NEW YORK (TheStreet) -- Do you get stock tips at the water cooler at work? Read Barron's on the weekends? Check on Investor's Business Daily? Listen to CNBC?
Ideas come at us from all directions. In fact, there is a barrage of ideas out there, and I have found that over time most of these ideas contradict one another. Also, sorting through all of the ideas can be a mess.
I'm a very methodical person. I like to sort through all the information and gather evidence on my own. I believe you have to sort through the ideas in a very quick manner. So let's get right to the bottom line.
I run ideas through my sifting process and I keep it as simple and easy as possible. When I hear an idea, I first look at the stock chart and then look up the performance and valuation of the stock and see where they rank against all of the other stocks.
In fact, as a professional money manager I had to invent my own system for helping me do this in a very timely manner. The whole purpose was to be quick in getting through a big field of information as quickly as I can on a daily basis. It helps me pick up any subtle changes such as new asset classes, or sectors, or stocks rising, or falling out of favor, etc.
Let me give you an example.
Several days ago, I started my day as I usually do. Before doing my daily radio show, I was going through all of the news on all of the stocks that I could possibly find.
A lot of times I see symbols that I am not familiar with, and if they are not already in my database of stocks, I add them.
On this day, I stumbled upon TIS, an unfamiliar (to me) stock symbol for a company that had just reported earnings. TIS is the symbol for
Orchids Paper Products
I had never heard
Jim Cramer or hedge fund king Bill Ackman talking about this company, nor had I seen billionaire Carl Icahn bidding for the company in a proxy battle.
Here is what I did know about the stock: It falls into the miscellaneous (consumer staples) sector and its market cap is a mere $220 million, so it is a microcap stock. Microcaps are doing very well this year. In fact, they are a leading asset class in 2013.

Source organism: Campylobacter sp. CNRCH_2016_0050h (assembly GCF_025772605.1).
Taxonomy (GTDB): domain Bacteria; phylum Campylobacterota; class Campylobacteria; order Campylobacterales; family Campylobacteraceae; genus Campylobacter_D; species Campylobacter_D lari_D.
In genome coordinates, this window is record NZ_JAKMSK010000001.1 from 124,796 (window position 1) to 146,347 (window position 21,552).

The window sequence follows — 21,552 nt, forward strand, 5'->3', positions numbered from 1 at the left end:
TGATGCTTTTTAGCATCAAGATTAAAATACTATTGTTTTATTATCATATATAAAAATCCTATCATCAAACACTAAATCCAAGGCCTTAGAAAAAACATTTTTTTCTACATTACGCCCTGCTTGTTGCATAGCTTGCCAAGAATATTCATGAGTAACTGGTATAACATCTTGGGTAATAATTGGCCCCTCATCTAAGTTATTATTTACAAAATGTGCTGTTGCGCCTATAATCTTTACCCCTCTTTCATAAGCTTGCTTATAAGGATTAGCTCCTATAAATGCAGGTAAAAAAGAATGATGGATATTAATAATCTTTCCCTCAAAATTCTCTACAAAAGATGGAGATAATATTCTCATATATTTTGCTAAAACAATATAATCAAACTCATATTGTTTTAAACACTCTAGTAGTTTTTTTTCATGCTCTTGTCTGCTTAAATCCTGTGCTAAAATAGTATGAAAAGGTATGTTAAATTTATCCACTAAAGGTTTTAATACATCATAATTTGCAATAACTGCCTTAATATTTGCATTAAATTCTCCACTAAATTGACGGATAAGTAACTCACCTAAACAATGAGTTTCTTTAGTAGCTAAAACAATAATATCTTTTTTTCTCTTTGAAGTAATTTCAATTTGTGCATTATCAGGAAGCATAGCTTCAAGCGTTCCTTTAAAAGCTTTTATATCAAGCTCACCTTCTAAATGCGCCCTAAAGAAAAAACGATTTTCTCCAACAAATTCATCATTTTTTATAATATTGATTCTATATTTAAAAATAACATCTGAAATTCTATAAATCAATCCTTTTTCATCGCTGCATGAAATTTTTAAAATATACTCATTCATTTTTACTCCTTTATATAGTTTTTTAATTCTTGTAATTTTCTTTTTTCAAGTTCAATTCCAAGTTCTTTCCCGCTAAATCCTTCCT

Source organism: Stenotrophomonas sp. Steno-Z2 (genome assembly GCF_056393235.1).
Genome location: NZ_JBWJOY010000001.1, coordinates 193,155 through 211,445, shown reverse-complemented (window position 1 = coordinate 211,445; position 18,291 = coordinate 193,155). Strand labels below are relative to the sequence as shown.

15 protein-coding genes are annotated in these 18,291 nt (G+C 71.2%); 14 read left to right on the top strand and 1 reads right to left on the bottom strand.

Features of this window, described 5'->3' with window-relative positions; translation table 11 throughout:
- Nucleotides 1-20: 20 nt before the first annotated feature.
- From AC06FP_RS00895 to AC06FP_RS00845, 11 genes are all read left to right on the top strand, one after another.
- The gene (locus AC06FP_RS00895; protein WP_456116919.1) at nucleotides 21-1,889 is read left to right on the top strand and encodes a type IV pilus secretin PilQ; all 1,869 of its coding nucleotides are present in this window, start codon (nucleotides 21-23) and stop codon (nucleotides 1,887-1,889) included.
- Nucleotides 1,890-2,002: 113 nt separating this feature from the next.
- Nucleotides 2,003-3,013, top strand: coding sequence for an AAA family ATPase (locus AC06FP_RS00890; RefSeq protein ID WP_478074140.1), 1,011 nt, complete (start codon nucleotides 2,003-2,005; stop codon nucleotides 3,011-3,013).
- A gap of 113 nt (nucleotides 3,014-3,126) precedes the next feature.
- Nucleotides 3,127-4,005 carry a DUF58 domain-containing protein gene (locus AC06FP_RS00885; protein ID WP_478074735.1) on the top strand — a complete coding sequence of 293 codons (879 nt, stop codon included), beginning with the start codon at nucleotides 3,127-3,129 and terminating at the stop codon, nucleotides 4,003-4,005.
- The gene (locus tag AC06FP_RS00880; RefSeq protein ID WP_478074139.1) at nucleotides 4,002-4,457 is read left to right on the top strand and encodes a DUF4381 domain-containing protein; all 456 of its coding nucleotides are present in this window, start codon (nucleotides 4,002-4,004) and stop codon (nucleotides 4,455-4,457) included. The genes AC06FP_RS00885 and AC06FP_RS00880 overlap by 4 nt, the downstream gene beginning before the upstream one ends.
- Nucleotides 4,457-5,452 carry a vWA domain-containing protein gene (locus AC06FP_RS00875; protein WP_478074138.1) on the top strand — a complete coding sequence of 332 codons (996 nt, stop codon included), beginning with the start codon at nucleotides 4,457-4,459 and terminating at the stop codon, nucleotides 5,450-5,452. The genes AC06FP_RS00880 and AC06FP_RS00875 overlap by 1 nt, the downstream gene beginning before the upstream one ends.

As far as its risk profile, I placed TIS in my growth and income portfolio because it also pays a 5.1% dividend.
I did not know anything about the stock's performance or valuation, however. This is vital information in my stock assessment process.
After the market closes every day, my database gathers all the new data: closing prices, earnings estimates, historical data, etc., and it crunches the numbers using the formulas that I've embedded into that process.
A few hours later, out come the new rankings (one to 3,500) of all the asset classes, sectors and stocks that I follow. There is not a lot of movement from day to day as trends can stay in place for a long time. The current general trends in the market have been in place all year long.
During my cursory look at TIS, I could tell that its numbers were going to come out very good. Here is why:.
Let's begin with a very impressive three-year stock chart. The chart is almost always the first place I look when I hear about a new stock that I know very little about.
With a chart like this, why hadn't I already heard about this company in the mainstream media? Well, it is not exactly a glamorous company. TIS manufactures tissue paper, paper towels, bathroom tissue and paper napkins for the consumer and at-home markets. Maybe nobody whispered it to you at the water cooler but you could have found it while blowing your nose!
Let's next look at the performance of the stock for its shareholders over the years:
From a performance point of view, over the last five years TIS has delivered almost an average of 34% per year to investors. Over the last three years, it has delivered 30%; it has almost doubled the returns of the market.
Over the last 12 months, TIS is up 73 % -- I wish I would have found this stock earlier.
While relative performance and a healthy stock chart are very important, I still do not want to pay up for stocks. What about the valuation of the shares?
The company is trading at just under 16 times forward earnings, which is a discount to the overall market. There is not a whole lot of analyst coverage on the stock, but I did some research on its history and most recent quarters in order to determine a fair growth rate.
I came up with a 10% growth rate. By extrapolating current earnings over the next five years at this rate, and then applying an appropriate multiple, I come up with a $49, five-year target price.
The stock closed Wednesday at $27.75. It also offers a 5% yield, so even if the stock goes nowhere you are still going to get a pretty good dividend.
TIS passes my valuation test with an A. TIS also passed my performance test.
In fact, of the 3,511 stock in my database, TIS comes in at 75 overall. Growth and Income clients at Gunderson Capital Management are now long the stock.
I will take a group of dividend payers like this any day of the week over bonds for my income investors. In fact, I have had no exposure to a bond market that is now down more than 12% so far this year.
I am glad that I stumbled upon this stock.
This article was written by an independent contributor, separate from TheStreet's regular news coverage.